BRUSSELS - The European Students’ Union (ESU) supports actions against anti-gypsyism and stands in solidarity with Roma people all over the world. ESU takes the opportunity on the International Roma Day to celebrate the history and culture of Roma people and to raise awareness about the situation they face. Roma people must have access to higher education and their rights respected.
International Roma Day
The 8th of April was declared as the “International Roma Day” in 1990 during the fourth World Roma Congress in Warsaw, Poland. This day commemorates the first World Roma Congress in 1971, held near London on 8 April, where the Romani flag and the international anthem were adopted. It was also during this meeting that the official term to designate Roma people as “Rom” instead of “gypsy” came to be.
The share of Roma people in universities is almost negligible
Roma people constitute the biggest minority in Europe with a population of 12 to 15 million people mainly concentrated in Central and Southern Europe. Roma people are thus the minority most affected by discrimination, hatred and violence.
The same acts of discrimination are perpetrated against Roma people in schools and universities. Roma students are often not accepted by the academic community but placed in special classes and in remedial schools. This results in a large part of Roma children and youth not attending school and not pursuing a university degree later in their lives.
In Central and Eastern Europe, when it comes to higher education, “the proportion of Roma youngsters in it is almost negligible. In universities, their share is less than 1%” (UNICEF, p.13) . The difficulty for Roma students to access higher education and the discrimination they face at universities is interlinked with the treatment of the Roma population. Governments have not acted accordingly to directives of the European Union on the integration of the Roma population, where their responsibility to facilitate the access of Roma people to employment, education, healthcare and housing, is emphasised. ESU demands that governments and higher education institutions stand up to those responsibilities advocating for a safe and discrimination-free environment and flexible learning-paths, supporting the needs of Roma students and respecting fundamental human rights.
“Discrimination and hate speech against Roma people is one of many reasons excluding them from the education system. Another reason is the fact that schools and universities lack the cultural sensitivity and support to integrate and respect Roma pupils and students,” says Gabriela Bergan, ESU’s Coordinator for Human Rights and Solidarity.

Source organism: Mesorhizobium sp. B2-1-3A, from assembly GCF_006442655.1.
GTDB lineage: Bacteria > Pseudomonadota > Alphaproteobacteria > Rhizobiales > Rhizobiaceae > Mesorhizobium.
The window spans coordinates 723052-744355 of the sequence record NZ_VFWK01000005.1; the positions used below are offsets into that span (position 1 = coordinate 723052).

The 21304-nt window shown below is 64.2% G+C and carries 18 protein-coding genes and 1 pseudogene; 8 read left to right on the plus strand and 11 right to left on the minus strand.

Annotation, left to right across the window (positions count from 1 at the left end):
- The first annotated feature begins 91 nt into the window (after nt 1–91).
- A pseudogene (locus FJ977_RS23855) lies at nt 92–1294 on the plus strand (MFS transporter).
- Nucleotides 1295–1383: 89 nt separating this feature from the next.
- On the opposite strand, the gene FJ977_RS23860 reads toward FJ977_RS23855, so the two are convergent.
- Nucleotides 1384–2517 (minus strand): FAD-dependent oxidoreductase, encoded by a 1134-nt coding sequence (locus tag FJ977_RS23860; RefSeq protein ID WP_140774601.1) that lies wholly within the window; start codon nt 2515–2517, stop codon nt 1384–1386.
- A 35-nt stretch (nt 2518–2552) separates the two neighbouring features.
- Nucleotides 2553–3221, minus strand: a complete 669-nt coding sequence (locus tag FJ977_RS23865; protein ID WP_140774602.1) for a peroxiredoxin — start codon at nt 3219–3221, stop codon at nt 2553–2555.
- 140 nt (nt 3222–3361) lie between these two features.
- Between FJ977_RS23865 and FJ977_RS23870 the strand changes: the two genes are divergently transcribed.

European students protect the rights of minorities
ESU has brought the issues of Roma people and minorities to the top of the agenda of higher education policies. “ESU had an internal working group on ethnic minorities that delivered an analysis on how Roma and minority students are underrepresented in higher education and examples of best practice to fight this phenomenon. ESU, in the framework of the Decade of Roma Inclusion, decided to focus on the situation of Roma people in higher education by carrying out some targeted actions and build a partnership with the SIRIUS network for children and youth with a migrant background for sustainable migrant education policies,” Bergan explains.
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The European Students’ Union, headquartered in Brussels, is the umbrella organisation of 47 national unions of students from 39 European countries. ESU represents and promotes the educational, social, economical and cultural interests of students at the European level. Through its member unions, ESU represents over 11 million students in Europe. To find out more about ESU, follow us on Twitter @ESUtwt, check out or Facebook page or visit www.esu-online.org. ESU celebrates its 30th anniversary in 2012.